New Delhi: The Defence Research and Development Organisation (DRDO), India's umbrella organisation for defence related research, acknowledged Monday that it had successfully acquired the technology to launch sub-surface or submarine launched ballistic missiles (SLBMs). This makes India only the fifth country in the world, along with the US, Russia, the UK, France and China to posses the capability to launch missiles from air, land, ships and submarines.
The achievement was made evident once Indian prime minister, Manmohan Singh, presented a performance excellence award for 2007 to AK Chakrabarti, under whose leadership a team of 86 scientists developed the SLBM technology. The project to develop India's SLBM has been variously referred to as the K-15 or Sagarika project.
''The team has designed and developed a state-of-the-art missile system with the capability of being launched from sub-surface (underwater) environment,'' the DRDO's citation said.
The Sagarika/K-15 was test fired successfully on 26 February this year as well as last year from a submerged pontoon. The missile is powered by a turbojet and carries a 500-kg payload over a 700-km range. The missile is 8.5 metres in length and about a metre in diameter.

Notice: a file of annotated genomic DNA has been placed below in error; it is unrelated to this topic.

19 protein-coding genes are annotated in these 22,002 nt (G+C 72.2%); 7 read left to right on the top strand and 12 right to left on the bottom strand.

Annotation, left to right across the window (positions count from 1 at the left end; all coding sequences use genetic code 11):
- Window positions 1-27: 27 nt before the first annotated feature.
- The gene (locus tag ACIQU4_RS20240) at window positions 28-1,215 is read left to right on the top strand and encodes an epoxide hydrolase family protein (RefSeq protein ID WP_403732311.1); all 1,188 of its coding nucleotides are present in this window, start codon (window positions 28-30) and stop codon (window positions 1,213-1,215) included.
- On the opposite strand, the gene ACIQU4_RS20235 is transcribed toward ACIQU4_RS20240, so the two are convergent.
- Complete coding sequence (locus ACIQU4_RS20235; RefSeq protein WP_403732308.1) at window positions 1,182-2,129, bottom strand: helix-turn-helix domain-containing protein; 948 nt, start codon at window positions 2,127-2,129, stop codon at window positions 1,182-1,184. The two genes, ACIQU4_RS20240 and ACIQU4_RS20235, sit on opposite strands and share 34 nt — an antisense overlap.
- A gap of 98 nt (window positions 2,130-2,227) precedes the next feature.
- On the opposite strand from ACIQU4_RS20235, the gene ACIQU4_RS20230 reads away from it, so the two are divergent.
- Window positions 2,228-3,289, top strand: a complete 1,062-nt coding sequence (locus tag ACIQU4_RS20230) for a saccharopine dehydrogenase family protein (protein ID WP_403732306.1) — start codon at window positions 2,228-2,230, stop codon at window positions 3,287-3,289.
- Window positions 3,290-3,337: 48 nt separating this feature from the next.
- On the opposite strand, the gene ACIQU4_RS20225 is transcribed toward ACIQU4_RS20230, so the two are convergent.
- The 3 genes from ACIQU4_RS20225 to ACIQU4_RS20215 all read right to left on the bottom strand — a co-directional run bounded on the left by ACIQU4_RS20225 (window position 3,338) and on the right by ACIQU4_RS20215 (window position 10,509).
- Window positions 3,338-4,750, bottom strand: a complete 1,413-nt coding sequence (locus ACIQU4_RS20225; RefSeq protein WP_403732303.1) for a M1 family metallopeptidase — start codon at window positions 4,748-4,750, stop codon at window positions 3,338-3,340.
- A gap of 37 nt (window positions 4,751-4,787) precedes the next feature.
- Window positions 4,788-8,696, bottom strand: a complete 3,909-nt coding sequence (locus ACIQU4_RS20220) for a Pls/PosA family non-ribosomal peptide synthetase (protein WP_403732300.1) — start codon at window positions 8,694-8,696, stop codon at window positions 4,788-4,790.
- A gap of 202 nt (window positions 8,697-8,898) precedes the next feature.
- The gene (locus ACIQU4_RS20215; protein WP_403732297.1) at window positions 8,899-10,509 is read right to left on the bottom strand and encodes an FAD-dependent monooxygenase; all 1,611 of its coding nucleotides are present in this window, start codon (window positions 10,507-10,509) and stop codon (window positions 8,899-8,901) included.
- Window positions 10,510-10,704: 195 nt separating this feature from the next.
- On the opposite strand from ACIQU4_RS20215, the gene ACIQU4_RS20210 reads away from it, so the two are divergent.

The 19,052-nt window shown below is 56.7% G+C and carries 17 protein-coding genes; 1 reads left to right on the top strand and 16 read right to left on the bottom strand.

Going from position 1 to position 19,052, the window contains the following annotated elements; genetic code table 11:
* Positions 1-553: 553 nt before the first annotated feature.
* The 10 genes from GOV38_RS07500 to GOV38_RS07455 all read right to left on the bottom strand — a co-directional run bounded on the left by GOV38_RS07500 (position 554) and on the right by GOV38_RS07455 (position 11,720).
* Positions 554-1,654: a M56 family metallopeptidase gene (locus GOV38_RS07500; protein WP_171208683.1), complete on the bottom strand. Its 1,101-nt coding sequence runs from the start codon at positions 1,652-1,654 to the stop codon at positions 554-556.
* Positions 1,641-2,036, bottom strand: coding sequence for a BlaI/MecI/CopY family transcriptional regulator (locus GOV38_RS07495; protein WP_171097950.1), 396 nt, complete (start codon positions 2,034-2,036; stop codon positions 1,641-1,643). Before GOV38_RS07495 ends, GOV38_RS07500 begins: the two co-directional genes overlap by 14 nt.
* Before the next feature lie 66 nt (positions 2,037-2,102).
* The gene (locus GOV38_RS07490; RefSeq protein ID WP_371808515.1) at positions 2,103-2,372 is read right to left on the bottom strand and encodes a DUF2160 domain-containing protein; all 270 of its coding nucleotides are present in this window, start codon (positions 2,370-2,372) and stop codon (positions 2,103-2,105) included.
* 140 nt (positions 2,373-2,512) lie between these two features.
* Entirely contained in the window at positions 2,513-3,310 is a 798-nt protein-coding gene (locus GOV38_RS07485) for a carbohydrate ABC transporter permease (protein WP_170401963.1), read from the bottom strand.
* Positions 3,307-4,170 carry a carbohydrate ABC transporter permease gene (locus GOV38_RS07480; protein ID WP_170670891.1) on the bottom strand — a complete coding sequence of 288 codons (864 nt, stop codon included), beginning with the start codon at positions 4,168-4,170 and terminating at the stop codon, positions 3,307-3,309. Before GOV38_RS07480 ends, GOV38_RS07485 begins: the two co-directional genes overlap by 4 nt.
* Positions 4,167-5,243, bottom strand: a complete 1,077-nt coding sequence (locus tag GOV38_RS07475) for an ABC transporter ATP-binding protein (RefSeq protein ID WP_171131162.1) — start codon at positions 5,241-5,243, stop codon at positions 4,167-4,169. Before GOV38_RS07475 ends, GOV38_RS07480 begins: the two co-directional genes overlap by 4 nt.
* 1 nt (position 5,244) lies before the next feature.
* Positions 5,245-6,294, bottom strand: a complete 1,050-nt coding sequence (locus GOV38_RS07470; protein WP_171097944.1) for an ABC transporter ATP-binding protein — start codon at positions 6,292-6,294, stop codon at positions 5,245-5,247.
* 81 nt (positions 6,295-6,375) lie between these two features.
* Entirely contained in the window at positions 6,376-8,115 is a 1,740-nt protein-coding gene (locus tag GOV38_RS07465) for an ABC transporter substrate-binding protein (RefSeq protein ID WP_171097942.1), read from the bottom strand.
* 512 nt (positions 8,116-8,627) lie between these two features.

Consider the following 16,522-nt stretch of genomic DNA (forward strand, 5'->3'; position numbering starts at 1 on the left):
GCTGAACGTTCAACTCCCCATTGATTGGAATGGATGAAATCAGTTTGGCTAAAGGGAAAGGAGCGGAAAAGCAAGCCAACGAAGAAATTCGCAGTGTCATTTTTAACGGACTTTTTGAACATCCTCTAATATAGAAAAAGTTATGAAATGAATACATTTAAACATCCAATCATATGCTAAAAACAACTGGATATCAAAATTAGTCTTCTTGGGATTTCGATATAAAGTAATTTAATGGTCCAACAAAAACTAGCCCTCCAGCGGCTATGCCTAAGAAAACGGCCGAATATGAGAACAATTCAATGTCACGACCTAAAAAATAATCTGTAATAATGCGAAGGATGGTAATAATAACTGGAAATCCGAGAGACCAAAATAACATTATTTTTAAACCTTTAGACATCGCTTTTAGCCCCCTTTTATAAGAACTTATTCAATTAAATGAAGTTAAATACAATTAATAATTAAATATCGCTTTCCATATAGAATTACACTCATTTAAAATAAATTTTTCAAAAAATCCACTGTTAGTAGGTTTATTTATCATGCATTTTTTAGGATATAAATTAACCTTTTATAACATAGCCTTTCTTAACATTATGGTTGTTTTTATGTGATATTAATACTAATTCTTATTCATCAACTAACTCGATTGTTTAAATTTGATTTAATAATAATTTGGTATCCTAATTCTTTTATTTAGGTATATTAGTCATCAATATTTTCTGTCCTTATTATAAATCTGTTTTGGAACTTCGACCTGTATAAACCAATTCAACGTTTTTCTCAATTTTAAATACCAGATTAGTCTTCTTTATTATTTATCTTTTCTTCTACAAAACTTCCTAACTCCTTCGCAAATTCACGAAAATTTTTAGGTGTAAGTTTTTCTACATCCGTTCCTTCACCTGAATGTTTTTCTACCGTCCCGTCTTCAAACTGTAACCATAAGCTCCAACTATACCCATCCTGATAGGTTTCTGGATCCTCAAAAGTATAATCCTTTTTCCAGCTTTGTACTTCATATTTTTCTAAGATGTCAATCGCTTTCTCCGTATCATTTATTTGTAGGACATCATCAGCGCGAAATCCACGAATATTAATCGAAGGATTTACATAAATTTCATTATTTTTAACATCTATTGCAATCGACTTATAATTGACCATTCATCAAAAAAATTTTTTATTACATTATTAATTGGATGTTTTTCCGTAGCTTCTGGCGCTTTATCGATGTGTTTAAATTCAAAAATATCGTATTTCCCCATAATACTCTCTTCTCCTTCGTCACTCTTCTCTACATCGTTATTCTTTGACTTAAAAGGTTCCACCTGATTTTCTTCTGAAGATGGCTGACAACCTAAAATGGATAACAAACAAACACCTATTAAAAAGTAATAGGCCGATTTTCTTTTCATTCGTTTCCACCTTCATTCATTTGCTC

Until Monday's function, the government had refused to acknowledge that the country had acquired the capability to launch under-sea missiles.
It may now be acknowledged that India has joined the elite ranks of four other countries, the US, Russia, the UK, France and China that have the capability to launch missiles from air, land, ships and submarines.
DRDO sources clarified that the missile's performance was "far higher" than the requirement specified by the navy. "It has already been accepted by the user and is presently under productionisation for induction into the services,'' the citation said.